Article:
(NBC News/Phil Helsel) — The New York Times on Saturday published documents it said were Donald Trump's 1995 income tax returns, and the documents appear to show the businessman and GOP nominee reported a nearly $1 billion loss.
Trump declared a nearly $916 million loss on his 1995 New York state income tax returns according to the documents, the Times reported in an article posted online Saturday night.
Three tax experts hired by the Times said the size of the deduction and tax rules governing wealthy filers could have allowed Trump to legally pay no federal income taxes for 18 years. There is nothing in the report that shows he actually took advantage of the rules to avoid paying taxes.
Trump has based his campaign on his experience as a successful businessman, vowing to rewrite trade agreements and make deals with other countries that would ensure jobs return to the U.S.
Trump has declined to release his tax returns, an issue which was raised by his Democratic rival Hillary Clinton at the Sept. 26 presidential debate.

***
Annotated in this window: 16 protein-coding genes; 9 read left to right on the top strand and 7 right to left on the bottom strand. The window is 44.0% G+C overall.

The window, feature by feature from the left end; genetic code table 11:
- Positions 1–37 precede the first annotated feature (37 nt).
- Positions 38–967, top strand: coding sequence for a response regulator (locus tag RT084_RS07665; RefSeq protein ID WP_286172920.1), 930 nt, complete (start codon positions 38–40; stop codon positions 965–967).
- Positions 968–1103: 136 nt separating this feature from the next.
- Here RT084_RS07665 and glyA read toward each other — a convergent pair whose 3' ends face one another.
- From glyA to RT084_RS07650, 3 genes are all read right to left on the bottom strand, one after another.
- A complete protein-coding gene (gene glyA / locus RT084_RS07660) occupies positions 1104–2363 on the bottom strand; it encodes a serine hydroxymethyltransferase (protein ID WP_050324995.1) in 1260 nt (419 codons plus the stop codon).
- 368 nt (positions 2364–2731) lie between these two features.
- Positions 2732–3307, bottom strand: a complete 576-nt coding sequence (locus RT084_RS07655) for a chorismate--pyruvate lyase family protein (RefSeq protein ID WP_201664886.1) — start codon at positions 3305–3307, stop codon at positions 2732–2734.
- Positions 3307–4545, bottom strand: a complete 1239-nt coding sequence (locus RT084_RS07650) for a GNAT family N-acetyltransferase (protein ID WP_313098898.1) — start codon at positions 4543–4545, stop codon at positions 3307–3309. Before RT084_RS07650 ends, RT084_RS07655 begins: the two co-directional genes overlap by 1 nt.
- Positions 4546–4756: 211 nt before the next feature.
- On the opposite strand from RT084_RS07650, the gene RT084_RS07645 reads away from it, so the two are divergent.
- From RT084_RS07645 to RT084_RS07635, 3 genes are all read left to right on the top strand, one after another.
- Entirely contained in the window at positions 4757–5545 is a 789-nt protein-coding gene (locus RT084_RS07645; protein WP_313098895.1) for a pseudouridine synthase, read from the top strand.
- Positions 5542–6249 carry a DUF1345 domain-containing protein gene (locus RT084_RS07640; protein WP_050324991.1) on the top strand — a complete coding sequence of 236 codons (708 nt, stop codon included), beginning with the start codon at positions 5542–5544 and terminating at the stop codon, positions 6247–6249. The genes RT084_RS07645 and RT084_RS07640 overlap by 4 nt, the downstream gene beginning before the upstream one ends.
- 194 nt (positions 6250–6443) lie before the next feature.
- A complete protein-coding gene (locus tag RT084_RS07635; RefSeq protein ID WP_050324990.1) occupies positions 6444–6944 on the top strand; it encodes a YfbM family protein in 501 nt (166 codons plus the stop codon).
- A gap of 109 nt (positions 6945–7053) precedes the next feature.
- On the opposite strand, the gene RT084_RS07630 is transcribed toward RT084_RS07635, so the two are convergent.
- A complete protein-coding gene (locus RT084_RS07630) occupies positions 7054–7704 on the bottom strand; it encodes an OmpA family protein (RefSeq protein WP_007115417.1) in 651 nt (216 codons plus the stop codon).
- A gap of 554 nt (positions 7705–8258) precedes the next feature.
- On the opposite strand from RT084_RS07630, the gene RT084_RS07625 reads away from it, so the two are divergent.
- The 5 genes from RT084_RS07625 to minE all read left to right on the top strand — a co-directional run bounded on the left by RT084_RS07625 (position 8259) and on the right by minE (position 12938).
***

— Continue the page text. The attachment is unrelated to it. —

Clinton at the debate suggested the returns might show Trump hasn't paid any federal taxes, which Trump did not address.
When Clinton said a couple years of returns when Trump was trying to get a casino license showed he didn't pay any federal income taxes, Trump interjected: "That makes me smart."
The Clinton campaign pounced on the Times report. Campaign spokesman Brian Fallon tweeted: "Trump's returns show just how lousy a businessman he is AND how long he may have avoided paying any taxes."
The Times published Trump's 1995 IT-201 New York state tax records online. The newspaper said the three pages were emailed to reporter Susanne Craig.
The Trump campaign in a statement to NBC News after the report was published said the tax document was "illegally obtained."
"The only news here is that the more than 20 year-old alleged tax document was illegally obtained, a further demonstration that the New York Times, like establishment media in general, is an extension of the Clinton Campaign, the Democratic Party and their global special interests," the campaign said in a statement.
"Mr. Trump is a highly-skilled businessman who has a fiduciary responsibility to his business, his family and his employees to pay no more tax than legally required," the statement continued. "That being said, Mr. Trump has paid hundreds of millions of dollars in property taxes, sales and excise taxes, real estate taxes, city taxes, state taxes, employee taxes and federal taxes, along with very substantial charitable contributions."
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